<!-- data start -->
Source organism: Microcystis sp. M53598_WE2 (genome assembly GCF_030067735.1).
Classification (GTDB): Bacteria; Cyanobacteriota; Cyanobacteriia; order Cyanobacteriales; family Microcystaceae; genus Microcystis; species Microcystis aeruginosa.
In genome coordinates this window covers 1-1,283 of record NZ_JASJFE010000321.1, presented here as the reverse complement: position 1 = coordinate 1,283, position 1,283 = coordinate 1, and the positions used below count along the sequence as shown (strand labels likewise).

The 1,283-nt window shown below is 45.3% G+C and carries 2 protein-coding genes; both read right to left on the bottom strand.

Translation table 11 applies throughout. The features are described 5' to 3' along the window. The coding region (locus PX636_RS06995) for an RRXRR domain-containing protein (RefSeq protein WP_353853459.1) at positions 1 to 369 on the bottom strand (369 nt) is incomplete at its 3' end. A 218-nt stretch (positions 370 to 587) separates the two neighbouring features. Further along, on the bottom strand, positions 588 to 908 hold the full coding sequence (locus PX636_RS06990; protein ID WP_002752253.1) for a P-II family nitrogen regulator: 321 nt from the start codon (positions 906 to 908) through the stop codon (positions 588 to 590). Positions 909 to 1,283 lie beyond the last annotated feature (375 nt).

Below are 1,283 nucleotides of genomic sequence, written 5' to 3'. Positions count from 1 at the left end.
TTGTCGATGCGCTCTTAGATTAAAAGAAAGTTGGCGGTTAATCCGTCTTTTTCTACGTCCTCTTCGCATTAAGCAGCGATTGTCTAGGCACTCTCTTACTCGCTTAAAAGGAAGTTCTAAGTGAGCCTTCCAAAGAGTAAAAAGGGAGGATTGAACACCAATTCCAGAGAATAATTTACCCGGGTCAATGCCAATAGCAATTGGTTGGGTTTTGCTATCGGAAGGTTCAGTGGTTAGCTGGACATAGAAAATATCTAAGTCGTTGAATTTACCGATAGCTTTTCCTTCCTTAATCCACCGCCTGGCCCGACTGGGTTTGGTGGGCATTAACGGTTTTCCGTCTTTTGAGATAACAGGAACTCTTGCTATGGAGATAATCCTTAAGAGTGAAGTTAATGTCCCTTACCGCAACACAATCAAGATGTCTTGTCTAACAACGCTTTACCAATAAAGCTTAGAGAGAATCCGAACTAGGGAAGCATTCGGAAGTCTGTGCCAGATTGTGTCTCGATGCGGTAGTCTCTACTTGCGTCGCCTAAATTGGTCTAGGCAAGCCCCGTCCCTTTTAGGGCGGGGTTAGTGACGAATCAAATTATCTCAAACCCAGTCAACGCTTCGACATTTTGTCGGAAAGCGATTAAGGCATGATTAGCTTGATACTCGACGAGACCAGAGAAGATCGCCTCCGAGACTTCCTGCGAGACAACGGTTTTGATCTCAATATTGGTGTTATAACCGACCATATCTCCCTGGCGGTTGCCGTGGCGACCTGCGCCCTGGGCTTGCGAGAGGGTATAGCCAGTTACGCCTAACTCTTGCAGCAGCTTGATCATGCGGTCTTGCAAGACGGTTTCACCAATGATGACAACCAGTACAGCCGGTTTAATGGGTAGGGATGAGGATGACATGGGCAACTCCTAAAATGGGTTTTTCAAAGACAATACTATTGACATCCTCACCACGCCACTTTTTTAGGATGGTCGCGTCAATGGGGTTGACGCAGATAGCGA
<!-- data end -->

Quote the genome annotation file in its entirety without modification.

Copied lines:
Source organism: Microcystis sp. M53598_WE2 (genome assembly GCF_030067735.1).
Classification (GTDB): Bacteria; Cyanobacteriota; Cyanobacteriia; order Cyanobacteriales; family Microcystaceae; genus Microcystis; species Microcystis aeruginosa.
In genome coordinates this window covers 1-1,283 of record NZ_JASJFE010000321.1, presented here as the reverse complement: position 1 = coordinate 1,283, position 1,283 = coordinate 1, and the positions used below count along the sequence as shown (strand labels likewise).

The 1,283-nt window shown below is 45.3% G+C and carries 2 protein-coding genes; both read right to left on the bottom strand.

Translation table 11 applies throughout. The features are described 5' to 3' along the window. The coding region (locus PX636_RS06995) for an RRXRR domain-containing protein (RefSeq protein WP_353853459.1) at positions 1 to 369 on the bottom strand (369 nt) is incomplete at its 3' end. A 218-nt stretch (positions 370 to 587) separates the two neighbouring features. Further along, on the bottom strand, positions 588 to 908 hold the full coding sequence (locus PX636_RS06990; protein ID WP_002752253.1) for a P-II family nitrogen regulator: 321 nt from the start codon (positions 906 to 908) through the stop codon (positions 588 to 590). Positions 909 to 1,283 lie beyond the last annotated feature (375 nt).

Below are 1,283 nucleotides of genomic sequence, written 5' to 3'. Positions count from 1 at the left end.
TTGTCGATGCGCTCTTAGATTAAAAGAAAGTTGGCGGTTAATCCGTCTTTTTCTACGTCCTCTTCGCATTAAGCAGCGATTGTCTAGGCACTCTCTTACTCGCTTAAAAGGAAGTTCTAAGTGAGCCTTCCAAAGAGTAAAAAGGGAGGATTGAACACCAATTCCAGAGAATAATTTACCCGGGTCAATGCCAATAGCAATTGGTTGGGTTTTGCTATCGGAAGGTTCAGTGGTTAGCTGGACATAGAAAATATCTAAGTCGTTGAATTTACCGATAGCTTTTCCTTCCTTAATCCACCGCCTGGCCCGACTGGGTTTGGTGGGCATTAACGGTTTTCCGTCTTTTGAGATAACAGGAACTCTTGCTATGGAGATAATCCTTAAGAGTGAAGTTAATGTCCCTTACCGCAACACAATCAAGATGTCTTGTCTAACAACGCTTTACCAATAAAGCTTAGAGAGAATCCGAACTAGGGAAGCATTCGGAAGTCTGTGCCAGATTGTGTCTCGATGCGGTAGTCTCTACTTGCGTCGCCTAAATTGGTCTAGGCAAGCCCCGTCCCTTTTAGGGCGGGGTTAGTGACGAATCAAATTATCTCAAACCCAGTCAACGCTTCGACATTTTGTCGGAAAGCGATTAAGGCATGATTAGCTTGATACTCGACGAGACCAGAGAAGATCGCCTCCGAGACTTCCTGCGAGACAACGGTTTTGATCTCAATATTGGTGTTATAACCGACCATATCTCCCTGGCGGTTGCCGTGGCGACCTGCGCCCTGGGCTTGCGAGAGGGTATAGCCAGTTACGCCTAACTCTTGCAGCAGCTTGATCATGCGGTCTTGCAAGACGGTTTCACCAATGATGACAACCAGTACAGCCGGTTTAATGGGTAGGGATGAGGATGACATGGGCAACTCCTAAAATGGGTTTTTCAAAGACAATACTATTGACATCCTCACCACGCCACTTTTTTAGGATGGTCGCGTCAATGGGGTTGACGCAGATAGCGA